If my fingers could pick up a plane ticket and pay green bills, they would, to see your home with the oil paintings of meadows, pines, and dunes, your bed with the silky, enveloping sheets, the leathery chair with your lanky legs resting on the footstool. They would dance across a counter to pay. They would act like spiders and crawl all over your back, legs, stomach, face.
But there is nothing left. I am immobile in Texas with people who piss themselves to sleep. The rancid smell of shit has fastened itself inside the walls. People fall asleep in their mashed potatoes and celery sticks. The families have forgotten or the people have no family, or they’ve simply chosen this existence because they are crazy or depressed, or too fat to move. It’s true they bring you three meals on trays here.
I too, cannot move. My body has forgotten what my brain has told it to do. And this will always, sadly prevent me from seeing you.
The lights, languid movements, bright city sky and roots of farm country life, the factory, used, radiant color, speed, black eye liner, bones, starlet-supreme-celebutante, an artist, years cut, infusing the master’s brilliant strokes with just a glimpse, a head cocked back, and a riveting wide open smile. For Warhol and Dylan, the muse, an ill one-winged butterfly, a lost balloon sailing above far too soon.
A lost hermit crab looking for its shell. Used and discarded like a bad hand of rummy. The factory enforced her drug use. It enforced addiction. The needle poked. Warhol called her a poor little rich girl, but all her money was going to his advertisement, his film, drugs, art, sin. Dressing like each other, he called her the queen of the factory and she called herself Miss Warhol and they posed together on the streets of New York, the film glitterati, a new Marilyn Monroe. She paid for his artistic progression and she ended up broke, an addict, a thread on the floor of the fashionable scene. Dylan tried to lure her away, songs were written, the Chelsea Hotel steamed up with hot blooded creativity, it was a break away from the factory. The needle poked.
Falling down, broken hearted girl, shattered glass, ash and char, burnt out, 63rd Street, candles caught fire.
Warhol filled her in after he’d spat her out. He let her know her crush, a white feather, a streak of something different, Dylan had married a woman named Sara.
She disappeared from the underground scene, the spotlight, Warhol, the glitter and speed. The films, underground, she never got paid. Wrapped up cold girl, sprawled naked, lost reflection, a family of mental illness, addiction. She didn’t really disappear from the speed. The scene of the factory. The enforced drugs. The enforced dependence stayed long after Warhol spat her out, long after Dylan recorded the song Sara, which was for his wife, not Edie, not what she wanted. Dirty girl, used needles, pricked bruises, motorcycle gangs, calling her “princess,” calling her for sex when she needed more drugs. Selling grandma’s antiques for drugs. Selling herself for drugs. Selling out. Selling songs for Dylan, a used up muse, inspiring “Like a Rolling Stone,” and “Just Like a Woman,” but where was her name? Just Like Edie. Why was she never named? Her artwork. Her sketches of horses and bodies and Andy probably never did see her work. Selling film for Warhol, musing his iconic figure locked in time. Time until October. This time I’ll be sober. Spending a trusty fortune, 80,000 dollars in just six months. Try again, resuscitate, renew, revive. Rehab. Recovery. Repeat. Rehab. Recovery. Repeat. Nothing. Nothing matters. Blank. Empty. A party, a short life line reflected in her hand. A fortune teller’s magic, foreshadowed early death. Accident/Suicide. Only a short October, sober. A name, Edie, an etch in time, a wide, riveting smile, a head cocked back, a lost balloon, dead horses, a stone, bones.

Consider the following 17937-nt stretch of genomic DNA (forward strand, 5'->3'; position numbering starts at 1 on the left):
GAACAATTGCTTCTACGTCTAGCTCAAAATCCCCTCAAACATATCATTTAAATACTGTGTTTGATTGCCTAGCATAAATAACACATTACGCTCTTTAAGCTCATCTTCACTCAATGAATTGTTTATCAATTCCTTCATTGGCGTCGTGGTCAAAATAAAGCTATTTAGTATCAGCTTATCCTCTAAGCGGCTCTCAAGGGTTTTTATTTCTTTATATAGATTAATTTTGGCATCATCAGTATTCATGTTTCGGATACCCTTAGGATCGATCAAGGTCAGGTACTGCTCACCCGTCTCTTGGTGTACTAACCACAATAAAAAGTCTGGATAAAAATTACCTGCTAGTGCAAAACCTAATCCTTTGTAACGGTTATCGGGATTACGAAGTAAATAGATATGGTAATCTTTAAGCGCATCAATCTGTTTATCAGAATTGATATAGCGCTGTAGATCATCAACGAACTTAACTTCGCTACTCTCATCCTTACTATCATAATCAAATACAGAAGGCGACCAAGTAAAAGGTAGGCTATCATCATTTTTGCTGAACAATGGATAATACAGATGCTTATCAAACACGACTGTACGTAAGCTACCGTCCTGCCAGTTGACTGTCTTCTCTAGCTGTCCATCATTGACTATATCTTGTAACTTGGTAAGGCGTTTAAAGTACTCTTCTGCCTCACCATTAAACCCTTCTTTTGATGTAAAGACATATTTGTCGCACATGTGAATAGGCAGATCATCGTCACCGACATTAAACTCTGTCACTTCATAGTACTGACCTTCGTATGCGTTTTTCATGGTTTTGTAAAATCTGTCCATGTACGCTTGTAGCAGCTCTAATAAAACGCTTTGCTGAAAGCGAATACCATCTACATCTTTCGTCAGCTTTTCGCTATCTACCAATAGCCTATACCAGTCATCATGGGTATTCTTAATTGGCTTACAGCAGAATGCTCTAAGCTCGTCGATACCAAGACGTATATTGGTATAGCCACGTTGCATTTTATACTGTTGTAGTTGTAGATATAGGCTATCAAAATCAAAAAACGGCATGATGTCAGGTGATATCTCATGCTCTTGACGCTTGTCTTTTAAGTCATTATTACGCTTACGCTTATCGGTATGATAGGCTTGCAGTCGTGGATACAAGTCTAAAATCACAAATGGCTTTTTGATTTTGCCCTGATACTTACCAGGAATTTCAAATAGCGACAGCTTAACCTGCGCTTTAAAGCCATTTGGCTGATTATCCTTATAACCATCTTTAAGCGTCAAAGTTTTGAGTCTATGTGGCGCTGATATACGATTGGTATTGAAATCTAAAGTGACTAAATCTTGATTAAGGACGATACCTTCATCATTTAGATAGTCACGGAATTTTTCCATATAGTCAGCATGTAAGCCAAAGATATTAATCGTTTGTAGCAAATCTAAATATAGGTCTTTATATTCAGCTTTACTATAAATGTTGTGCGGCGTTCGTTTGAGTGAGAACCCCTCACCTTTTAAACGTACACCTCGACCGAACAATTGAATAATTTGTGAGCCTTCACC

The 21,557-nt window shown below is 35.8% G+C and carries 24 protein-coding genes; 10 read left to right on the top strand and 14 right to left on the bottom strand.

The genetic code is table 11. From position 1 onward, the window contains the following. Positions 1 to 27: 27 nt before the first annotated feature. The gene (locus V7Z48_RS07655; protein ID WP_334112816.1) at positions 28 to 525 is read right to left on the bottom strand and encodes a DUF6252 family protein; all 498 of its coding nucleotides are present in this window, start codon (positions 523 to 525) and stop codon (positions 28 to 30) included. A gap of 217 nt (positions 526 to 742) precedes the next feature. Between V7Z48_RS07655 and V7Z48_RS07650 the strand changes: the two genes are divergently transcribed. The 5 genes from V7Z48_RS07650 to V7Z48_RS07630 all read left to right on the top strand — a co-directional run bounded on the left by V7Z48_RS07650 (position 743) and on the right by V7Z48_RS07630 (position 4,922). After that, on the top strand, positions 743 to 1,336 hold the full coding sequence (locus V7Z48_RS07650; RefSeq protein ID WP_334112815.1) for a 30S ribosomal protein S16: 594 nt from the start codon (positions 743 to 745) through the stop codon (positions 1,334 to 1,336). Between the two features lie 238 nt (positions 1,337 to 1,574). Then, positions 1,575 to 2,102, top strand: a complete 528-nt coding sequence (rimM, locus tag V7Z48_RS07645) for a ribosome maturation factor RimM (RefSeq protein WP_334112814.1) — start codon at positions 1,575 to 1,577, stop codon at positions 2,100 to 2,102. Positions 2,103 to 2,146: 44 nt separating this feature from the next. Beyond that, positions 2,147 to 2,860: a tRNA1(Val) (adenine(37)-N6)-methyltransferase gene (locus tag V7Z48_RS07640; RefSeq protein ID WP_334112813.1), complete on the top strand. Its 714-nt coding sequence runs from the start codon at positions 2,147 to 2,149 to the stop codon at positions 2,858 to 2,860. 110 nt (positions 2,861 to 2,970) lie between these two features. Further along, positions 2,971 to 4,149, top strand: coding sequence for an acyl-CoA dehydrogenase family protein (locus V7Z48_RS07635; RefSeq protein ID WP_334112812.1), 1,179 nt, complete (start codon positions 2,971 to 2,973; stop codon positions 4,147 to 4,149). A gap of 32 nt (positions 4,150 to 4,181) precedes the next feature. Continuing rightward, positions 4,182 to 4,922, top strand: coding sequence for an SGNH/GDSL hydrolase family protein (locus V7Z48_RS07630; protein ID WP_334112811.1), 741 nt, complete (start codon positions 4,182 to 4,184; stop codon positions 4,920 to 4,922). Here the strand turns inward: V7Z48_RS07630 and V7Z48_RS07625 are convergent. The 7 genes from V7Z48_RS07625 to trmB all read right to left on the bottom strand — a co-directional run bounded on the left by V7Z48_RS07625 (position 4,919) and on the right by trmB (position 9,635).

1. You put on more makeup than I do
2. You didn’t get me a birthday present
3. You claimed ownership of my black ring
4. You locked me in your room so I wouldn’t see her
5. You made me waste the day because you did drugs the night before and needed to sleep Nexttome
6. Your black ribbon
7. You refused to get tested
8. You didn’t get home until 9 am
9. You told me to put on my makeup with the foamy wedges and not with my fingertips
10. You got in a fist fight and you broke the bracelet I gave you
11. You told me that you might have kids back in your country…You said, “I was young and irresponsible”
12. You took your cell phone with you in the bathroom
when you showered
13. You said you liked to see my ribs…I still feel the
seams ripping from my jeans
14. The black ribbon was on the bed…You said it was
part of a costume…You said you were a Catholic school
girl, but it wasn’t Halloween
15. You asked me to get tested
16. You made me drink too much booze…When I waited for you to come home at night and you never came, booze became my substitute man
17. You told me if I didn’t use the foamy make up wedges my skin would start to look greasy and old
18. You said, “I lost my puppy when I was seven”…You kept a blanket with cartoon dogs printed on it on your bed, and when my feet were cold you pulled it off with force
19. You hid the picture of my favorite DJ behind my closet door
20. You told me no, not that dress, no, not the black pants, the black pin-stripped pants. And I felt like you were saying not these arms, not these legs, not this girl